In the early summer of 1982, the Houston Cougars athletic department was so superior to the UA that comparisons were humbling.
Coach Guy Lewis’ Cougars basketball team — remember Phi Slama Jama? — had just completed its first of what would be three consecutive berths in the Final Four.
Coach Dave Williams’ men’s golf team had just won its 14th NCAA championship, turning out future PGA Tour players like Fred Couples and Fuzzy Zoeller year after year.
And coach Bill Yeoman’s football team had been ranked in the AP poll’s top 10 in 1978, 1979 and 1980, with back-to-back appearances in the Cotton Bowl, then one of the four prestigious New Year’s Day games.
Comparisons? Arizona had just fired its basketball coach after three consecutive losing seasons. Its football team, about to be hit with a two-year NCAA probation, had gone to one bowl game in 14 years. The UA athletic department was so burdened by debt that it eliminated four sports.
Arizona parted ways with athletic director Dave Strack and targeted one man to replace him: Houston AD Cedric Dempsey.
No way, right? The Cougars were then in the popular Southwest Conference with rivals Texas and Texas A&M.
But Dempsey listened. He was so intrigued by the UA’s potential for growth that he agreed to take a pay cut from $75,000 to $66,000 to take control of what then was considered the little brother to ASU’s athletic department.
Dempsey, No. 11 on our list of Tucson’s Top 100 Sports Figures of the last 100 years, had a connection to Tucson like few others. He had graduated from Michigan’s Albion College, the same school that produced Arizona’ first AD, Pop McKale. Not only that, Dempsey’s first job at a Division I school was at Arizona, first as an assistant basketball coach from 1963 to 1965 and then as the No. 2 man in the UA athletic department from 1965 to 1967.
He became friends with McKale, who correctly predicted that Dempsey would someday create his own legacy.
McKale died on June 1, 1967; Dempsey became the AD at Pacific exactly one month later.
In a national perspective, Dempsey’s legacy will forever be that he was the third executive director of the NCAA, from 1994 to 2003, a compelling period in which he signed the then-most lucrative TV deal in college sports history and moved the NCAA headquarters from Kansas City to Indianapolis. On the NCAA campus, you don’t have to go far to find a very visible office headquarters named after Dempsey.
But in Tucson, Dempsey’s legacy will be that he built an overall athletic program that steadily became one of the 10 most successful in college sports in the 1980s and 1990s, the golden era of Wildcats sports.
Under his direction, Arizona shed its “little brother” role to ASU.
Dempsey’s instincts and willingness to surround himself with elite-level staff and coaches is unprecedented at Arizona. Dempsey hired Lute Olson, Mike Candrea, Frank Busch, Dick Tomey, Dave Rubio and Joan Bonvicini. His front office included Hall of Fame-level administrators such as John Perrin, Mary Roby, Rocky LaRose and Bob Bockrath.
Introduced at a news conference during football training camp in 1982, Dempsey spoke in realistic terms, not making grandiose promises.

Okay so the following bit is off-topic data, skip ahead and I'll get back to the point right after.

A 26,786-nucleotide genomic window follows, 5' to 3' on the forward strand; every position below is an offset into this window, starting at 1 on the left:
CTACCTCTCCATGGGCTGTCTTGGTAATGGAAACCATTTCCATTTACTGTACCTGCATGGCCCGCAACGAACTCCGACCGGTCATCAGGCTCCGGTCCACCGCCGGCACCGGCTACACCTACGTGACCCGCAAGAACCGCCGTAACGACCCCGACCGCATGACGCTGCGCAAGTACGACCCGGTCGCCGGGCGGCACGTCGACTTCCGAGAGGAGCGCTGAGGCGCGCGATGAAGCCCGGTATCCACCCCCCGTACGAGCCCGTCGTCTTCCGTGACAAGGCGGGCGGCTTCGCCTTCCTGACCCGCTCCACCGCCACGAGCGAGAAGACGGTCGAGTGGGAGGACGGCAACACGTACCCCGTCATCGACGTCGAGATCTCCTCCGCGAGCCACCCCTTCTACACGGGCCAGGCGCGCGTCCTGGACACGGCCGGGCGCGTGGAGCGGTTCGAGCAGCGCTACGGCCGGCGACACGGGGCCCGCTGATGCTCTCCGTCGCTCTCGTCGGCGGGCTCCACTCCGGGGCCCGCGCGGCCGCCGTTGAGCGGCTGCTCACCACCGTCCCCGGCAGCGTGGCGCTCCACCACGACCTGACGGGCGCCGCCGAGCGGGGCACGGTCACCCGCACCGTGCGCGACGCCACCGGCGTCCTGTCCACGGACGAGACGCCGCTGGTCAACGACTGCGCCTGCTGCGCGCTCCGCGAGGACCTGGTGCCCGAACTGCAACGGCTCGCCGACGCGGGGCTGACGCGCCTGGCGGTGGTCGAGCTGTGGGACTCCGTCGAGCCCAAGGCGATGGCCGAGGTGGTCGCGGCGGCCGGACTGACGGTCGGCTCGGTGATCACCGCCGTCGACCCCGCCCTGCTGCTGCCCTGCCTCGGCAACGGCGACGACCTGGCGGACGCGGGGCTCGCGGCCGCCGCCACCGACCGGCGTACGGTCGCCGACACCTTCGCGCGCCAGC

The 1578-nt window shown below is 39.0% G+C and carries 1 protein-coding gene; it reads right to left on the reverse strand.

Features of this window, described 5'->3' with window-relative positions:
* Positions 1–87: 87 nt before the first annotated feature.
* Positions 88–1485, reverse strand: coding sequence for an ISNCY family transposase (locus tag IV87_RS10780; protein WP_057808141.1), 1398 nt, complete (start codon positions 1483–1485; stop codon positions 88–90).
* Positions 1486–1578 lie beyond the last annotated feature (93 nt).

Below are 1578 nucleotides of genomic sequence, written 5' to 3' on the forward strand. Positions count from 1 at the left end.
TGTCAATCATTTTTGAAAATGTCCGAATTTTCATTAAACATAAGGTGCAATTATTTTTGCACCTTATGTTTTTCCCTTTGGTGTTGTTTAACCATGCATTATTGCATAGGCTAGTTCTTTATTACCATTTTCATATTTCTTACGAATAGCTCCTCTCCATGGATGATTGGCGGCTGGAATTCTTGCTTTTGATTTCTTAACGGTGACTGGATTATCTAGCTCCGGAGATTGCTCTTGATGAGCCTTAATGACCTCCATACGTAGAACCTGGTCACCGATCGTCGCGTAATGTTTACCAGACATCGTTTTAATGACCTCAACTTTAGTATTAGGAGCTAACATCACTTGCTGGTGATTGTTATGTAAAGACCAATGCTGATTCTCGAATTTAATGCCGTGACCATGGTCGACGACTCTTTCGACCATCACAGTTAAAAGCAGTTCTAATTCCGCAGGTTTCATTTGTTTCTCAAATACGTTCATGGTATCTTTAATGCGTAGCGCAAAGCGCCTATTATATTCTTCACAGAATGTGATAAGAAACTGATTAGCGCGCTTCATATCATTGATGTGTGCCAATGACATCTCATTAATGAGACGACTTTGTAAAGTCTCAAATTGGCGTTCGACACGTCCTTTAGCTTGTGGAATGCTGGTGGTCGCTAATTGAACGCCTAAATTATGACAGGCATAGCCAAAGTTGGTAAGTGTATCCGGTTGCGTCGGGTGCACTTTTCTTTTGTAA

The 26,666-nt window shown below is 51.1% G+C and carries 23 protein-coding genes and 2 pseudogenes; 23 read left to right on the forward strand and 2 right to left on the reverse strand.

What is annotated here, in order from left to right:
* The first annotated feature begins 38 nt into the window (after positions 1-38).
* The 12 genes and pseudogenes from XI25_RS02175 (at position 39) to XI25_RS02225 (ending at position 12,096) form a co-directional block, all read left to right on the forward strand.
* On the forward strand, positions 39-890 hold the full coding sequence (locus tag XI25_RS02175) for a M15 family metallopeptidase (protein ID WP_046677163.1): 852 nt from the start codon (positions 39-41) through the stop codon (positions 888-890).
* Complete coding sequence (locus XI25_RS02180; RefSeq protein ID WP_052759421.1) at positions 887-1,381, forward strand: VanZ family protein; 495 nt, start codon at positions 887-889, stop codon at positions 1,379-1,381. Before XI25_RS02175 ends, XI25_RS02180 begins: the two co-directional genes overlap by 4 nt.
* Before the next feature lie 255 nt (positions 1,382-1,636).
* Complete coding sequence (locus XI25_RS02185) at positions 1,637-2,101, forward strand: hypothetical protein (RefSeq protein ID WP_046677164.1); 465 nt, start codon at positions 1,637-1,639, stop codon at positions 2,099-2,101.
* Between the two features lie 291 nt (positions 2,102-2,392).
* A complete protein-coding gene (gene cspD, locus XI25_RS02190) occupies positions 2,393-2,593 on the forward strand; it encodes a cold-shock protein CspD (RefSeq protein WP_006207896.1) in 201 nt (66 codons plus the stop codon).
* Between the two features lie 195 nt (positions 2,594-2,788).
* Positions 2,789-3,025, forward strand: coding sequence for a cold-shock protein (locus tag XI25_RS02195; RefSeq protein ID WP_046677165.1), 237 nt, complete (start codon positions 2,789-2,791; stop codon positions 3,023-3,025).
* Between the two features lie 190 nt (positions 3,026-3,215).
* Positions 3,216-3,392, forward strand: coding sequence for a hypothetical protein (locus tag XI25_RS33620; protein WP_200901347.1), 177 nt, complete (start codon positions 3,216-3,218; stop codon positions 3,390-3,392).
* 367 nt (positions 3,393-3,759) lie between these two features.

“Our advantage is growth,” he said. “Our disadvantage is the immediate lack of tradition and lack of national recognition.”
That changed quickly. In March 1983, Dempsey hired Olson away from Iowa in a stunning 48-hour period in which the landscape and image of UA sports forever changed.
Somehow, Dempsey didn’t back off even though he was diagnosed with lymphoma in 1985. When No. 1-ranked Arizona played host to the 1988 Pac-10 Tournament at McKale Center, I walked into a news conference at the Hilton East Hotel next to Dempsey. I was humbled by what I saw: His struggle with cancer had totally changed his look. He had lost 20 or 30 pounds. His hair had fallen out.
Yet he was the president of the NCAA Men’s Basketball Selection Committee that year, moving forward as always. While undergoing chemotherapy treatments, he sometimes called administrative meetings in his hospital room.
Dempsey’s toughness can be traced to his boyhood, first in Equality, Illinois (population 800) and later, without a father figure in his life, living with his mother in Wayne, Michigan, near Detroit. He found work as a janitor and dishwasher. He wanted to be a baseball star — Hall of Famer Stan Musial was his idol — and he became a high school all-star.
But rather than accept scholarship offers at Michigan State or Minnesota, Dempsey chose to enroll at Albion College, where he would earn 11 letters, once scoring 38 points in a game and finishing second in the nation in rebounding. A three-sport star, Dempsey declined a chance to coach at a nearby high school and, later, at Adrian College, to pursue a doctorate degree at the University of Illinois.
That’s when McKale encouraged UA athletic director Dick Clausen to hire the young man from Albion to be part of Arizona’s staff.
Today, Cedric and his wife of 67 years, June, live in La Jolla, California. They are still going strong, even though Cedric has endured and survived three stubborn fights against cancer and two heart surgeries. Two of their three children, David in 1997, and Marcia, this summer, tragically died in Tucson.
In the spring of 2017, the UA hired Dempsey to help them find a new athletic director to replace Greg Byrne. Dempsey didn’t have to go far; he identified Dave Heeke, the AD at Central Michigan. Heeke, too, is an Albion College graduate.
The legacy, from McKale to Dempsey to Heeke, grows.
Contact sports columnist Greg Hansen at 520-573-4362 or firstname.lastname@example.org. On Twitter: @ghansen711